Video (1hr, 8min)

Artist and researcher Shimada Yoshiko discusses Gendaishicho-sha Bigakkō (1969–75), an alternative art school in Japan.

In the aftermath of the 1968 student movement, the radical publishing company Gendaishicho-sha founded Gendaishicho-sha Bigakkō in Tokyo in 1969. Bigakkō was established at a time of great change, and was envisioned by its founder Ishii Kyoji as a “movement to change the world by changing the way the world is perceived.” Among the teachers were major Japanese artists of the 1960s, such as Nakanishi Natsuyuki and Akasegawa Genpei (of Hi Red Center), the painters Nakamura Hiroshi and Kikuhata Mokuma (of Kyushu-ha), and Matsuzawa Yutaka (a forerunner of Japanese Conceptualism). In addition to workshops, there were lectures by cutting-edge scholars and performance artists such as Shibusawa Tatsuhiko (translator of the Marquis de Sade), Hijikata Tatsumi (a founder of Butoh dance), and Nakajima Yoshio. 

In this talk, Shimada introduces two principles of Bigakkō—“tewaza” (hand skills) and close and full “master-pupil” relationships—and how each artist tried to embody these principles in their own unique methodology. By locating Bigakkō in the sociopolitical and cultural context of post-1968 Japan, she suggests ways this experiment in alternative art education for social change could be relevant today, and the kind of new strategies required.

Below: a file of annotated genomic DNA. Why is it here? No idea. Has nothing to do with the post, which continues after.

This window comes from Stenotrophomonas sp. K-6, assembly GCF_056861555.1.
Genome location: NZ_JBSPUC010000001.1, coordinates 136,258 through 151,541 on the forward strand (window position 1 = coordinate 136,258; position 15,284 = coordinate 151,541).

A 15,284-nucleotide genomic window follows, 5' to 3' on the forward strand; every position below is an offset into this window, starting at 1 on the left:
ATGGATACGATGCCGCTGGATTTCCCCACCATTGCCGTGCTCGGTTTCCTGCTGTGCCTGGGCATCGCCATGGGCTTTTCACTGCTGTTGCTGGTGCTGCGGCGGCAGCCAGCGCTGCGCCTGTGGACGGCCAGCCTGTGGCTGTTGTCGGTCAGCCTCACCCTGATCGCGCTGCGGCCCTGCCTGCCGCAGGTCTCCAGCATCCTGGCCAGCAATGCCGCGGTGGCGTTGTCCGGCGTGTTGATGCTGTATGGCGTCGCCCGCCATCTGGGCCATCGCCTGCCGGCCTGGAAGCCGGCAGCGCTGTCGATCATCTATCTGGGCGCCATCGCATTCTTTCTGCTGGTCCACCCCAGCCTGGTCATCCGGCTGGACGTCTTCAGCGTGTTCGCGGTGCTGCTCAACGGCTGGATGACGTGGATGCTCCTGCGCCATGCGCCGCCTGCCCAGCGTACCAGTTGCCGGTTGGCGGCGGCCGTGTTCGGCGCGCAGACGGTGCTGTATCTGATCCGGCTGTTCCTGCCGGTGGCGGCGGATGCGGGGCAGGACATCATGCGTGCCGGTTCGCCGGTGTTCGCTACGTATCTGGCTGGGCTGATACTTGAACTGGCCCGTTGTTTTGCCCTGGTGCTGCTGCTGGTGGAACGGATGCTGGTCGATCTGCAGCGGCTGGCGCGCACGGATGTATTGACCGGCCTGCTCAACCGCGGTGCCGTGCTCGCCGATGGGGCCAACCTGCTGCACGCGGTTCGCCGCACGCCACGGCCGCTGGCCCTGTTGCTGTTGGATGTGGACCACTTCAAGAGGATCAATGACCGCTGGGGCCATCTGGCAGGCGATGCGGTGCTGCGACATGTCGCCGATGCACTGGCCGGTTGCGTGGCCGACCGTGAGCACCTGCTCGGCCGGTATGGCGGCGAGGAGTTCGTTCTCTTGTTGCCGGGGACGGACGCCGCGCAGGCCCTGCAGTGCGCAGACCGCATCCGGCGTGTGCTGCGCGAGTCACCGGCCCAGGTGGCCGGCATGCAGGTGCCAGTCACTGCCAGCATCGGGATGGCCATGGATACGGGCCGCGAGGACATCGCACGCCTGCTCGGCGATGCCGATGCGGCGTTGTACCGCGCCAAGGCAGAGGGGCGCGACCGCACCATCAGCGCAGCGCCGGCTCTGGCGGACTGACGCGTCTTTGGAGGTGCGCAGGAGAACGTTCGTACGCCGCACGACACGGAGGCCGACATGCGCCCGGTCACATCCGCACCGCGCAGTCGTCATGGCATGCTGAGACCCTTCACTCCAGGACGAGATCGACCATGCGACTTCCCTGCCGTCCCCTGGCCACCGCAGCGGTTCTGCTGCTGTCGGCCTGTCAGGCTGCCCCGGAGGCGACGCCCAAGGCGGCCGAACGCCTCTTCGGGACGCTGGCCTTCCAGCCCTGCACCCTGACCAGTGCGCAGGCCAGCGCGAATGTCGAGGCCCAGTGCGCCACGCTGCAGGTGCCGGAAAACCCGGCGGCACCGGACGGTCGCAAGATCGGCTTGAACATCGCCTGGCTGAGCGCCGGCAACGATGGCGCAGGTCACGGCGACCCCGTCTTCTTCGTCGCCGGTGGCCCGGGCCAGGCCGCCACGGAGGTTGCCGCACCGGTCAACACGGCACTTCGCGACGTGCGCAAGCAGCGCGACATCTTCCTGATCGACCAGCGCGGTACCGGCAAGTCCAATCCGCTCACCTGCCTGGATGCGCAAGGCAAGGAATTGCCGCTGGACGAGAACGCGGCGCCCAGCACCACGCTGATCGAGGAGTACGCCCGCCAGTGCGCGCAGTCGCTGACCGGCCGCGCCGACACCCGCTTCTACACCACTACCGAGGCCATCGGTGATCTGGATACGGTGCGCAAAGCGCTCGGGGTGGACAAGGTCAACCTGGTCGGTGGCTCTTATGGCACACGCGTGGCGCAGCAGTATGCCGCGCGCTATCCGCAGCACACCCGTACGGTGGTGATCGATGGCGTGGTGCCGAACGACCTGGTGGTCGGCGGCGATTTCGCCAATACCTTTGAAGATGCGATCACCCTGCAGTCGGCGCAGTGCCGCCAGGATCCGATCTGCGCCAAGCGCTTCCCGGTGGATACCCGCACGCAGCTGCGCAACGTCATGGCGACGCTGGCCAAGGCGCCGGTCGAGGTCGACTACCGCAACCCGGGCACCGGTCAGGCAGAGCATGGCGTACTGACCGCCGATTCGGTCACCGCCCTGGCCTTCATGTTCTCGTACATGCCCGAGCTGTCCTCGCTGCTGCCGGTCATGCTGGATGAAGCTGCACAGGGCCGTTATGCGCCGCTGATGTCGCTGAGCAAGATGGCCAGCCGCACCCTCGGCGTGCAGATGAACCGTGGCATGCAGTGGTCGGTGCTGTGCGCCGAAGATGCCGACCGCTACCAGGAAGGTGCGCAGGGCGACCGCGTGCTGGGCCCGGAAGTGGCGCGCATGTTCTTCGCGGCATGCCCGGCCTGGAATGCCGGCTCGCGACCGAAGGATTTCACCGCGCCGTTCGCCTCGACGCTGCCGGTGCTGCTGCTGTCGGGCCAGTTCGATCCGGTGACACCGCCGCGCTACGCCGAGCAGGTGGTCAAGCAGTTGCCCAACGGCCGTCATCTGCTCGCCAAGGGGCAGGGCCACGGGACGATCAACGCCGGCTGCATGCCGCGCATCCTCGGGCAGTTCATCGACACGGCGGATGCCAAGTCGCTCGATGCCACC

Free and open to the public with registration.

Address: A Space, 10/F, Hollywood Centre, 233 Hollywood Road, Sheung Wan

Shimada Yoshiko (b. 1959, Tokyo) lives and works in Chiba, Japan. She graduated from Scripps College, USA, in 1982, and received her PhD from Kingston University, London, in 2015. Her artwork explores themes of cultural memory and the role of women in the Asia-Pacific War.  Her works have been exhibited both nationally and internationally.

In recent years, Shimada has been researching post-1968 art and politics in Japan. She has curated exhibitions, such as Anti-Academy (John Hansard Gallery, 2013), Nakajima Yoshio Syndrome (Atsukobarouh, 2015), and From Nirvana to Catastrophe (Ota Fine Arts, 2017), for which she wrote and edited the catalogues. She is currently working on the Matsuzawa Yutaka Archive in Nagano, and serving as Director of the Matsuzawa Yutaka Psi Room Foundation. She lectures on Japanese art and politics of the 1960s and 70s, and art and feminisms in Japan at The University of Tokyo.

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